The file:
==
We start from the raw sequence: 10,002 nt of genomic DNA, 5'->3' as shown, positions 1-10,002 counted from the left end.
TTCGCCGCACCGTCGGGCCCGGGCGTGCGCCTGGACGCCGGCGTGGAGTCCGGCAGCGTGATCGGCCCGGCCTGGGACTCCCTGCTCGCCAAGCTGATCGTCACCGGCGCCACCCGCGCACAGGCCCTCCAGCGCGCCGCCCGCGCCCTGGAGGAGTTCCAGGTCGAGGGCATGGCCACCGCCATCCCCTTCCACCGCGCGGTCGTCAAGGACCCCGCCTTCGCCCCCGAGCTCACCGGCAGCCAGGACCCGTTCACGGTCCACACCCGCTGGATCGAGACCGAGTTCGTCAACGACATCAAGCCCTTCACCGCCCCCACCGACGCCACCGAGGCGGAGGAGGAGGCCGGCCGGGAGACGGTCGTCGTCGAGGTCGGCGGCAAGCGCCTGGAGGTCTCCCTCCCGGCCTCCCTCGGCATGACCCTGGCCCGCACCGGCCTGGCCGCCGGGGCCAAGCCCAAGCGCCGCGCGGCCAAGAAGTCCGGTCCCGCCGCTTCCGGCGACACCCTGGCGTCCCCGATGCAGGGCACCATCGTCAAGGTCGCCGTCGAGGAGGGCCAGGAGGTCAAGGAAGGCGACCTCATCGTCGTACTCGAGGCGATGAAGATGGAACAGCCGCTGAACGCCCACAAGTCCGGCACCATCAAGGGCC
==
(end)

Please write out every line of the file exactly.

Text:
We start from the raw sequence: 10,002 nt of genomic DNA, 5'->3' as shown, positions 1-10,002 counted from the left end.
TTCGCCGCACCGTCGGGCCCGGGCGTGCGCCTGGACGCCGGCGTGGAGTCCGGCAGCGTGATCGGCCCGGCCTGGGACTCCCTGCTCGCCAAGCTGATCGTCACCGGCGCCACCCGCGCACAGGCCCTCCAGCGCGCCGCCCGCGCCCTGGAGGAGTTCCAGGTCGAGGGCATGGCCACCGCCATCCCCTTCCACCGCGCGGTCGTCAAGGACCCCGCCTTCGCCCCCGAGCTCACCGGCAGCCAGGACCCGTTCACGGTCCACACCCGCTGGATCGAGACCGAGTTCGTCAACGACATCAAGCCCTTCACCGCCCCCACCGACGCCACCGAGGCGGAGGAGGAGGCCGGCCGGGAGACGGTCGTCGTCGAGGTCGGCGGCAAGCGCCTGGAGGTCTCCCTCCCGGCCTCCCTCGGCATGACCCTGGCCCGCACCGGCCTGGCCGCCGGGGCCAAGCCCAAGCGCCGCGCGGCCAAGAAGTCCGGTCCCGCCGCTTCCGGCGACACCCTGGCGTCCCCGATGCAGGGCACCATCGTCAAGGTCGCCGTCGAGGAGGGCCAGGAGGTCAAGGAAGGCGACCTCATCGTCGTACTCGAGGCGATGAAGATGGAACAGCCGCTGAACGCCCACAAGTCCGGCACCATCAAGGGCC